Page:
- 180 countries were ranked on environmental health and ecosystem vitality
- India slipped down from 141st spot to 177th spot in last two years
- Air quality is the leading environmental threat to global public health
Davos: A new green index has ranked India the fourth worst country worldwide in curbing environmental pollution.
According to the latest global Environmental Performance Index (EPI) rankings released on the sidelines of the World Economic Forum (WEF) meet in Davos, India is at 177th spot — down from 141st position two years ago — in the list of 180 countries.
The EPI ranks 180 countries on 24 performance indicators across 10 issue categories covering environmental health and ecosystem vitality.
India and Bangladesh come in near the bottom of the rankings, with Burundi, Democratic Republic of the Congo and Nepal rounding out the bottom five, said the latest biennial report by the Yale and Columbia universities in collaboration with the WEF.
The report said that low ranking of the emerging economies — China (120) and India — reflect “the strain population pressures and rapid economic growth impose on the environment”.
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The report said substantial populations still suffer from poor air quality, most notably in India, China, and Pakistan (169).
Low scores on the EPI are indicative of the need for national sustainability efforts on a number of fronts, especially cleaning up air quality, protecting biodiversity and reducing GHG (greenhouse gas) emissions, said the report.
It said some of the lowest-ranking nations face “broader challenges (like) civil unrest but the low scores for others can be attributed to weak governance”.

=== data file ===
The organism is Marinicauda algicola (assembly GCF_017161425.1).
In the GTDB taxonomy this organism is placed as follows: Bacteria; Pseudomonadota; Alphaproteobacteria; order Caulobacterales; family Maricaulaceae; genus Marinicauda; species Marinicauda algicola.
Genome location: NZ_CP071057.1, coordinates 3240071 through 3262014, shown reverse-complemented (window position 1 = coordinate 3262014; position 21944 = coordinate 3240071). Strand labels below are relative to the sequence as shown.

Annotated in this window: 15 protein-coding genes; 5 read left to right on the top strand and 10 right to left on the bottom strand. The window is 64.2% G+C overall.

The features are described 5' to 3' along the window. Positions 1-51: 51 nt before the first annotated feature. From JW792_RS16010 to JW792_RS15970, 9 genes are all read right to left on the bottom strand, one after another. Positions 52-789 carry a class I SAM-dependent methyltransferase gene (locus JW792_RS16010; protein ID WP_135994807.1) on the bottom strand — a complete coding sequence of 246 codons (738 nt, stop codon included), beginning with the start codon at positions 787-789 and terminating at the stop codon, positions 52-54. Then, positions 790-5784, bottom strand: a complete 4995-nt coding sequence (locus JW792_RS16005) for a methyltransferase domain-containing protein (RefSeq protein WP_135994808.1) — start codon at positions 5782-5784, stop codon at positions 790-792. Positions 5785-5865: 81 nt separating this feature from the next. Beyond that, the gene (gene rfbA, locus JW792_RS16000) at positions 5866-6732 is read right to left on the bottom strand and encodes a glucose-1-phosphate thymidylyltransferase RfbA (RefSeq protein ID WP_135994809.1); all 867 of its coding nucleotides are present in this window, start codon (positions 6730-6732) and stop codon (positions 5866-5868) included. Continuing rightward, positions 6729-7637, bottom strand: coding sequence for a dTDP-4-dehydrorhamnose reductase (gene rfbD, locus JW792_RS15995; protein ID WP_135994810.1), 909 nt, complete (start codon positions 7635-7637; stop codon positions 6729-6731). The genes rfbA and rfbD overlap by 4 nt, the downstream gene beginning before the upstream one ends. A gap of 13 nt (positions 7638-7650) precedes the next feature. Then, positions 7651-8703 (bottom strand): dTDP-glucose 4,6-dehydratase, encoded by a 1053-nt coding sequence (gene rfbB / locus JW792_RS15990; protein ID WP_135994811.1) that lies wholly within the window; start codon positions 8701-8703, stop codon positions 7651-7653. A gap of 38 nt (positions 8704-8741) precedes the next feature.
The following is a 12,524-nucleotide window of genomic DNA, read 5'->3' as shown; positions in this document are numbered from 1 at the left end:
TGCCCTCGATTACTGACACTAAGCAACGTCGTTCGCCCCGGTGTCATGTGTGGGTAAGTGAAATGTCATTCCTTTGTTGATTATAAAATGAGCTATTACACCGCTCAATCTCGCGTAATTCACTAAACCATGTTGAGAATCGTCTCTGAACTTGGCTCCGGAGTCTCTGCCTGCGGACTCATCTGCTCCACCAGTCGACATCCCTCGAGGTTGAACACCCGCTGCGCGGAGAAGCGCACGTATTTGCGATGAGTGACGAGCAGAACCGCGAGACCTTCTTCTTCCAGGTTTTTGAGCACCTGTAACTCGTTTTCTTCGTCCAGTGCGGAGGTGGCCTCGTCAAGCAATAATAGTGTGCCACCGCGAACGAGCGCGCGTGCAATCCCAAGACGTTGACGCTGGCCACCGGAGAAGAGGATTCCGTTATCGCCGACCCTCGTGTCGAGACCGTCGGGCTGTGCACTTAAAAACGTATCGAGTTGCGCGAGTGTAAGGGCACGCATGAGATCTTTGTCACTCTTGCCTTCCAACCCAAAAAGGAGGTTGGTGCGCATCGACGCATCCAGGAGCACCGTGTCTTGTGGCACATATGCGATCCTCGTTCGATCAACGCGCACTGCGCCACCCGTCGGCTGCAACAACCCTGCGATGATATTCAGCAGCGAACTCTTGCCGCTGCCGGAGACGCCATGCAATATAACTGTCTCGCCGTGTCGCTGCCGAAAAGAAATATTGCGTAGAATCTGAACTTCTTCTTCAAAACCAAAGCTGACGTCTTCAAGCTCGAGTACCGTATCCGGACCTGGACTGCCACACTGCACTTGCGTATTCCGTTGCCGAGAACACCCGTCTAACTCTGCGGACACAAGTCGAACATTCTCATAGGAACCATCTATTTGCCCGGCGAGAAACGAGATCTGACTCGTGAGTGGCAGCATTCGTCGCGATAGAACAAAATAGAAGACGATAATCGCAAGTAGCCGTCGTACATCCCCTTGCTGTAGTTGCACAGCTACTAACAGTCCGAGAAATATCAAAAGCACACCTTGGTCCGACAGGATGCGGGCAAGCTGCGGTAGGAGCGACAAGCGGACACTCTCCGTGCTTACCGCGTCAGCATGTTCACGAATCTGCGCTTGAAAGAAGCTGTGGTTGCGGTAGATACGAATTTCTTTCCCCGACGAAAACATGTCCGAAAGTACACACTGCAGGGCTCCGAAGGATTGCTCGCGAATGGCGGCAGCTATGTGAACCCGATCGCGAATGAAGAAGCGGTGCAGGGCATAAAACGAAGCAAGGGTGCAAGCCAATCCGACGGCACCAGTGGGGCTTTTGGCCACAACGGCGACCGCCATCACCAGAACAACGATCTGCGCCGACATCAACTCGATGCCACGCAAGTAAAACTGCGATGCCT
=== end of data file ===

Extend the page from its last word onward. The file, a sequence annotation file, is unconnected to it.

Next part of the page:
The report has found that air quality was the leading environmental threat to public health worldwide.
Switzerland leads the world in sustainability, followed by France, Denmark, Malta and Sweden.
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The index offers not only a snapshot of where countries stand but also “reflects important trends in environmental performance at both the national and global levels”.
It said the global community was generally improving on a number of issues, such as health outcomes related to drinking water and sanitation and protection of marine ecosystems, while on other issues significant challenges remained.
“As the world community pursues new sustainable development goals, policymakers need to know who is leading and who is lagging on energy and environmental challenges,” Daniel C. Esty, director of the Yale Centre for Environmental Law and Policy and the Hillhouse Professor at Yale University.
The 2018 EPI confirms that success with regard to sustainable development requires both economic progress that generates the resources to invest in environmental infrastructure and careful management of industrialization and urbanisation that can lead to pollution that threatens both public health and ecosystems.
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